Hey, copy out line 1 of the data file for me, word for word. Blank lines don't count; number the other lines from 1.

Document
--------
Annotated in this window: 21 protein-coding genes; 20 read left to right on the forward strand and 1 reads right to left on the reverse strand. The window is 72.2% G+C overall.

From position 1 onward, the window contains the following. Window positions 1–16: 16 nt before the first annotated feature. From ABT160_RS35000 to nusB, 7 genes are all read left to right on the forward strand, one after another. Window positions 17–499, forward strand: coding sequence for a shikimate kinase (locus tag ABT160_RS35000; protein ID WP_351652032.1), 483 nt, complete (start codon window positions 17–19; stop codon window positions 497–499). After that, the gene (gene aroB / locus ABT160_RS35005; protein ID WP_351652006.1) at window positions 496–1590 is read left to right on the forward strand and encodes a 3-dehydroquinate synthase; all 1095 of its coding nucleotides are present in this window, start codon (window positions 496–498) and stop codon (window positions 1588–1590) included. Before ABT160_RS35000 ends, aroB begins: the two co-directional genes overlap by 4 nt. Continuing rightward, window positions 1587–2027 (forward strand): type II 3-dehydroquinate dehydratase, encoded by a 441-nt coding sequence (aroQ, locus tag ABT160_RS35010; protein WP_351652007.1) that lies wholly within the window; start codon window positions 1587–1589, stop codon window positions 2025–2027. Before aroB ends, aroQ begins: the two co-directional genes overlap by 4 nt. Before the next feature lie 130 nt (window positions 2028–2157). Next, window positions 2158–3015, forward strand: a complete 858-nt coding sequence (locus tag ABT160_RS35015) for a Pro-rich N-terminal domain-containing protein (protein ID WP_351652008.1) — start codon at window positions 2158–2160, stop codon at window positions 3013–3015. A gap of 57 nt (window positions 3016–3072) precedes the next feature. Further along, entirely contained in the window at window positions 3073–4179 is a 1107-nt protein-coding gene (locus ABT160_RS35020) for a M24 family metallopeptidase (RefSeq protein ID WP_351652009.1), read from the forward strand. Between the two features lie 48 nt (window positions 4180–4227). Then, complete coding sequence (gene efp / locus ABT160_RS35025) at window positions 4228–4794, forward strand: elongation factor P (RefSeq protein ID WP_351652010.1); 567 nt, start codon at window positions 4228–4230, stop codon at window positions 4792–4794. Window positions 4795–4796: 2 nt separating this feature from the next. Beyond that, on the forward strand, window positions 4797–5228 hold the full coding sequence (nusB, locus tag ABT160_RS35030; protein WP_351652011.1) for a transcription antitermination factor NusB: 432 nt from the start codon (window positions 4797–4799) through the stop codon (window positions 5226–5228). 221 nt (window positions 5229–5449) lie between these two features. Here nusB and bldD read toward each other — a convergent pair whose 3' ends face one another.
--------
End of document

Annotated in this window: 21 protein-coding genes; 20 read left to right on the forward strand and 1 reads right to left on the reverse strand. The window is 72.2% G+C overall.